DAVE HOLLAND BIG BAND
"What Goes Around"
DAVE HOLLAND BIG BAND
"What Goes Around"
When Holland, one of the most versatile bassists in jazz, unveiled his new quintet in the late 1990s, listeners were struck by the tonal beauty and expressive fervor of this band. Since then, the Dave Holland Quintet has been acknowledged as one of the most polished and creative in acoustic jazz, its acclaim perhaps leading Holland to up the ante, for his quintet now serves as the core of a new large ensemble. The big band's first recording proves even more stunning than the quintet's debut, if only because Holland's ideas on texture, rhythm and color now are expressed on an immense canvas. Even so, Holland's adept arrangements convey the transparency of texture, delicacy of color and malleability of rhythm that made the quintet an instant hit. Somehow, Holland has created a large band that conveys multiple riffs without sacrificing transparency of texture, as on the opening cut, "Triple Dance." The cunning ways Holland paces the climaxes in "Razor's Edge," pitting reeds against brass, attests to the high craft of his writing. The title track stands as a tour de force of big-band writing, with Holland ingeniously developing themes in an ambitious, 17-minute work that unfolds with as much grandeur and grace. (The Dave Holland Big Band performs Oct. 3 at UCLA's Royce Hall.)
Although Valdes' virtuosity as a pianist is well known, his achievements as composer and improviser never have been better documented than on this splendid solo recording. Offering deeply personal, often rhapsodic versions of several classical masterworks, the great Cuban pianist doesn't simply embellish familiar themes--he reconceives them. Thus Frederic Chopin's Prelude in E Minor (the piece Jack Nicholson's character famously played in the film "Five Easy Pieces") attains Lisztian brilliance, even as Valdes preserves its singing, poetic melody line. By extending the pianistic range and expressive sweep of Ernesto Lecuona's "La Comparsa," Valdes brings the masterful Cuban composer firmly into the 21st century. The unexpected harmonies Valdes develops in Ravel's "Pavane for a Dead Princess" enriches an already profound work. As composer too, Valdes acquits himself well, the eloquent writing and heroic scope of his "Fantasia Cubana" pointing to the range of his gifts. Finally, Blue Note shrewdly engaged as producer Max Wilcox, whose experience recording Arthur Rubinstein, among other classical pianists, shows in the sonic depth and clarity of this disc.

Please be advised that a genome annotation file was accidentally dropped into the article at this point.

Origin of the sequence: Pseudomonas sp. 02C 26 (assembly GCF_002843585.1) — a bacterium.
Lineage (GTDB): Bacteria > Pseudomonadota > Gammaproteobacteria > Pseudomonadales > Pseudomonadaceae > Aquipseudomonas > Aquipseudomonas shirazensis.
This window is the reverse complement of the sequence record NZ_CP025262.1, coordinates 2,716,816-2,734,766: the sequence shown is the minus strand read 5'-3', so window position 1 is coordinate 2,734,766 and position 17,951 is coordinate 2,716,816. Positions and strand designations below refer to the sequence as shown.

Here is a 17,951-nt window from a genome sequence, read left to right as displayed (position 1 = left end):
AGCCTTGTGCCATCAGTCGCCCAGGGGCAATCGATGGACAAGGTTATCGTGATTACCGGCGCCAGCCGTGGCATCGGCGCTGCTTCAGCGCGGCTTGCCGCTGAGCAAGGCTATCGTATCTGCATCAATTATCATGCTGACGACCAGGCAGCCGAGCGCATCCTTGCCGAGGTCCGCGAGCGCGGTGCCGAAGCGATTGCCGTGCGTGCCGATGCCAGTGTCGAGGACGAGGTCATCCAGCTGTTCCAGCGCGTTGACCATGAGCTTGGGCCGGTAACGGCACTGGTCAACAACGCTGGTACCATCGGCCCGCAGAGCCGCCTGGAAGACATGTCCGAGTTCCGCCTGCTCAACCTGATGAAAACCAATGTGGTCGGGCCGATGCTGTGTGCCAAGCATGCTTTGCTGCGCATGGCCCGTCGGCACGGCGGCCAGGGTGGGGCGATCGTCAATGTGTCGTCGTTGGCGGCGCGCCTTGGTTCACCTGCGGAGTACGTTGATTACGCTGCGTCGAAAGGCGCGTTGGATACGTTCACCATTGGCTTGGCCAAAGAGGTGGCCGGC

"Lost in Paradise"
Only a live performance can verify a musician's technique and tone, but if the Los Angeles guitarist who calls himself Armik commands a technique as dexterous and a sound as brightly appealing as his work on this disc, he should find a large audience. Working in a hybrid idiom that combines elements of flamenco, Latin jazz and acoustic pop, Armik unfurls a series of impressionistic tone poems that might easily serve as a soundtrack for a particularly atmospheric film or TV show. Yet it would be a mistake to dismiss original tunes such as the murmuring "Treasures From Spain" or the lush "Bolero Passion" as mere background music--Armik's guitar playing is too stylish, his technique too nimble and his musicianship too thorough for that. Although one hopes that on his next recording Armik might try for greater contrast among the tunes, the poetry of his playing is undeniable.
CHICO FREEMAN Y GUATACA
"Oh, By the Way"
Too young to be admired as an elder statesman and too old to be considered a young lion, saxophonist Freeman belongs to a now middle-aged generation of accomplished jazz artists who never received quite the acclaim they deserved. Nevertheless, during the past couple of decades, Freeman has explored a wide range of jazz idioms, and his work with his Afro-Caribbean band Guataca proves persuasive and, at times, distinctive. Although Freeman's attempt to mix Afro-Cuban dance with American hip-hop on "Mambo Rap" probably will not delight fans of either genre, there's no resisting the mixture of ancient and modern dance rhythms on "New African Village," the seductive flamenco style of "Guitar," or the soaring lyricism of "La Luna." Once again, Freeman reaffirms his status as a jazz saxophonist for all occasions.
Howard Reich is jazz critic at the Chicago Tribune, a Tribune company.